- The New Face of Home Ownership: Growth of Community Associations
- February 14, 2014 | Author: Jeffrey Van Grack
- Law Firm: Lerch, Early & Brewer, Chartered - Bethesda Office
The growth of association-governed communities is shaping the future of American home ownership. In the past 30 years, the number of community associations has grown almost tenfold - from 36,000 communities in 1980 to 323,600 in 2012. Common-interest housing developments are the fastest growing form of housing in the United States, with almost 25% of U.S. homes belonging to community associations. This translates to an estimated $2 trillion in real estate value and $1.6 billion in services provided by homeowners associations (HOAs), condominiums, cooperatives, and other planned communities.
Ninety Percent of Montgomery County’s New Housing is Common Interest
This quickly expanding trend toward community associations is evident in Maryland’s existing communities and especially in new developments. There are approximately 6,400 community associations in Maryland, which is relatively proportionate to other growth states. According to Peter Drymalski of the Commission on Common Ownership Communities (CCOC), Montgomery County has 1,030 common ownership communities controlling 127,191 homes and housing units. With these numbers, almost one-third of Montgomery County’s housing stock is located in common ownership communities, and this number is likely to grow.
Ninety percent of Montgomery County’s new homes and housing units belong to community associations. These common-interest developments are predicated on shared values, principally the importance and need to preserve property values by maintaining a desirable living situation. Common ownership communities accomplish these goals in a variety of ways. One way is through their boards of directors, elected by members and tasked with numerous responsibilities, including enforcing community regulations regarding maintenance and upkeep to conform to shared ideas of aesthetic appeal. A national survey in 2012 by Zogby International found that 76% of community association residents say their rules protect and enhance property values.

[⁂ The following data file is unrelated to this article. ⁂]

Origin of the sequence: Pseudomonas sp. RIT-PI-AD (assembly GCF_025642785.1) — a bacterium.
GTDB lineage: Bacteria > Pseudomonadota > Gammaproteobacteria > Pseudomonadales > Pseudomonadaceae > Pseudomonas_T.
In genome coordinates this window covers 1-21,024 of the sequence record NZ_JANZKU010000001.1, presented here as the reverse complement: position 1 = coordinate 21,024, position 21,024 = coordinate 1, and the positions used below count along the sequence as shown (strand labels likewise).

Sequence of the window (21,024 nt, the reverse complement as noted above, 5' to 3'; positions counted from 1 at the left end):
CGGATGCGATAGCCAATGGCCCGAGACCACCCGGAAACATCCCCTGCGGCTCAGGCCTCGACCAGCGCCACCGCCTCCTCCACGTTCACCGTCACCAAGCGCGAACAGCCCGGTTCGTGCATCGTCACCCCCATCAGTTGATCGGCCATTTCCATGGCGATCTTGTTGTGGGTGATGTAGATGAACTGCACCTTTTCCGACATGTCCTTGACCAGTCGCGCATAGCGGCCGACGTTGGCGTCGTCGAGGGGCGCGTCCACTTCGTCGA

Miniature Forms of Government
Community associations function as miniature forms of government, as their boards frequently control streets, landscaping,general maintenance, community facilities, and other amenity issues. New communities often are created with the stipulation that their accompanying association will take over responsibilities typically associated with government, such as road maintenance, snow removal, trash pickup, and storm water management. This process links back to homeowners’ shared goals and provides an outlet for local concerns often lost within larger local and state governments.
With such a large percentage of Montgomery County’s new housing developments belonging to community associations, their development and continued rapid growth are a boon to local and state governments. While fiscal challenges dominate local municipalities’ concerns because of today’s economic climate, homeowners associations can reduce the financial burden on local governments to provide services and amenities to residents through their governance structure and management responsibilities.